Why does Napoleon seem to feel threatened by Boxer in "Animal Farm"?
Boxer is the hard working cart horse who is very adaptable to the new philosophy the Napoleon institutes. In fact, Boxer comes up with a maxim to accept Napoleon's rule, Napoleon is always right, and I will work harder. Like the sincere members of society who believed in the the ideology of socialism, were probably the most annoying to the establishment.
"In the end, once Boxer's health fails and he is no longer able to work, Napoleon sends him to the horse slaughterer. In Orwell's tale, he represents the common working class who unwittingly accept their base existence, because they believe by hard work they will get ahead and that their leaders will protect them. Boxer's lung trouble seems to refer to Orwell's own bouts with tuberculosis."
Boxer is a true believer, he works so hard that he becomes old before his time, thereby becoming useless to Napoleon. The fact that he must get rid of him poses a serious problem for Napoleon, because he does not like the idea of drawing attention to the fact that he must send him to the slaughterhouse.
This flies in the face of the ideology that Animal Farm was built on that all the animals will enjoy a peaceful, relaxing retirement in the grazing field. Napoleon shows the animals, very early on, that retirement for any animal who outlives his usefulness is not going to happen.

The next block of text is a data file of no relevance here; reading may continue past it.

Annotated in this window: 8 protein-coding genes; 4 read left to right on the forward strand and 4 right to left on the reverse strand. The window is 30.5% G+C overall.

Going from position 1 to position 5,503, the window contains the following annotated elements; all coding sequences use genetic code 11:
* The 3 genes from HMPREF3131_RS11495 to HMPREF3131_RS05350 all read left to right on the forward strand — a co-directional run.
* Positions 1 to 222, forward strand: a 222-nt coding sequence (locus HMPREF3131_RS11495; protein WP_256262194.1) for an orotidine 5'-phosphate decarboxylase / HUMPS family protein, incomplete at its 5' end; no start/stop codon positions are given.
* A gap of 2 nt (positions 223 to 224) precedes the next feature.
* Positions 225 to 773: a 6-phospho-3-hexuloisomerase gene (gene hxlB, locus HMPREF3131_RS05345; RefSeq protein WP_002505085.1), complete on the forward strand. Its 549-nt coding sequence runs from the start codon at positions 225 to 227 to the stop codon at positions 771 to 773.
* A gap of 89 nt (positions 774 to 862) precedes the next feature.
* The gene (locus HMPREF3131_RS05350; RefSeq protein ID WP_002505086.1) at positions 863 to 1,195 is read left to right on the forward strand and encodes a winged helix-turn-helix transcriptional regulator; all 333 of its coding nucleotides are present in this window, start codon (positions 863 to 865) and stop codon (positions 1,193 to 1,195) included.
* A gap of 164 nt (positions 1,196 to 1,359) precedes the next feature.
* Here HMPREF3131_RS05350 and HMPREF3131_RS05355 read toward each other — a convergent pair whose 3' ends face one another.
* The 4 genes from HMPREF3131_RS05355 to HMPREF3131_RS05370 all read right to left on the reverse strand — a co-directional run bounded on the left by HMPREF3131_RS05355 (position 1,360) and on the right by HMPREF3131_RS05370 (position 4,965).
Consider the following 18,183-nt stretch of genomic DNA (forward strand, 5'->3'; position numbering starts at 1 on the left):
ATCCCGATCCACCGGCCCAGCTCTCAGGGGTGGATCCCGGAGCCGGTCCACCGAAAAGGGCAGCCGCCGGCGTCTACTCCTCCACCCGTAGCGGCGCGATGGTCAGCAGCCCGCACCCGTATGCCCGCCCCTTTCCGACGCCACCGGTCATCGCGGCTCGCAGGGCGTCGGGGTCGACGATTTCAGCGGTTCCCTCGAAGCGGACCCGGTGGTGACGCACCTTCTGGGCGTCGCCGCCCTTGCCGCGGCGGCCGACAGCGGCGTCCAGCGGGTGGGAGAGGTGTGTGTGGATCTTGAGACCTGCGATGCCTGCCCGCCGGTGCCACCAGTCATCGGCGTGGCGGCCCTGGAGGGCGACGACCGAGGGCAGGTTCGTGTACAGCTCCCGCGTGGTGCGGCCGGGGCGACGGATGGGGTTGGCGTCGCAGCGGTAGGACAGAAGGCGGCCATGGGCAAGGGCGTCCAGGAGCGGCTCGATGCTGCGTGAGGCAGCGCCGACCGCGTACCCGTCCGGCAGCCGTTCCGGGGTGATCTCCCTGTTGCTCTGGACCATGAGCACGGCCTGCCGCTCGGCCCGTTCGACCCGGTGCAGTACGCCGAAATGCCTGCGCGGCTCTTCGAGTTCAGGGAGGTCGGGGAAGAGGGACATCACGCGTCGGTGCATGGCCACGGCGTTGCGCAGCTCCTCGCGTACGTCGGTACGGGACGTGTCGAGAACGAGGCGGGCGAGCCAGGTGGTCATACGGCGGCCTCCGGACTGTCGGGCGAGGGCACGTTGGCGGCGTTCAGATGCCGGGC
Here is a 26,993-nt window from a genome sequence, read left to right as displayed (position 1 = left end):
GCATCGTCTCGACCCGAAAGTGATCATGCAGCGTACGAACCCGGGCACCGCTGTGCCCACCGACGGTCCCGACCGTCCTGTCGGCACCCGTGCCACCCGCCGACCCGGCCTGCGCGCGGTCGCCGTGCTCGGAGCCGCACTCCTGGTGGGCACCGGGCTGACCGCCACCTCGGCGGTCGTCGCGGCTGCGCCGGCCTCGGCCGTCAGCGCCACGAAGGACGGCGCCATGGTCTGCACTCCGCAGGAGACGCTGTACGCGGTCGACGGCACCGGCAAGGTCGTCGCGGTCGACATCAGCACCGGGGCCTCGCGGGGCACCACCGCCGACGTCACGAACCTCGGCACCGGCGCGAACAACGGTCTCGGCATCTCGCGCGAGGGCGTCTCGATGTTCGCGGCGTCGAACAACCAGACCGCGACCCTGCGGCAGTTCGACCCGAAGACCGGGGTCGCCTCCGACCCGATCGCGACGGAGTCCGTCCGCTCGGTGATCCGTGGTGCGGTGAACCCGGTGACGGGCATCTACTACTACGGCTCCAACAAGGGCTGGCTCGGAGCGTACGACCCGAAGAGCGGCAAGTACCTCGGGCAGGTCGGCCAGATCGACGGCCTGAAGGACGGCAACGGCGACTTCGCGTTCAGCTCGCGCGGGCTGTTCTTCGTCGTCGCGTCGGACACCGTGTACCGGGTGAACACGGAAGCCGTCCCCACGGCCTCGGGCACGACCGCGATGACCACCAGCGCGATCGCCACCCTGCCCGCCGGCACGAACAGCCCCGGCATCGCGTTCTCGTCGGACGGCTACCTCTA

Napoleon likes to keep his real purposes veiled, secret, so getting rid of Boxer poses a problem, which highlights Napoleon's real intentions and this must be covered up immediately by Squealer, the chief propagandist.
I'd be interested in knowing what led you to this question. I can't see any reason why Napoleon would be threatened by someone who never asked a question, who exuded loyalty, who was a great worker ... he never seemed like a threat to me. Of course there is always the possibility that a figure as central to the Farm might have tried to lead a rebellion against Napoleon, but that is very unlikely. As pmiranda suggests, the only problem he ever presented was when it was time to "get rid of" him. But even that wasn't a great problem. With Squealer there to create a reality, that the knacker's wagon wasn't what everyone saw it was but that it was an old wagon that needed to be repainted, and with the animals seeming willingness to believe just about anything, even this wasn't much of a problem.
This concept is at the core of the book. Reality isn't as real as we would like it to be (each of us, for instance, has an opinion about George Bush and Barach Obama, even though we really don't know them and only know what someone, probably with an agenda, has told us), and the price of freedom remains "eternal vigilance."
[See the article below for a more detailed presentation by Orwell himself.]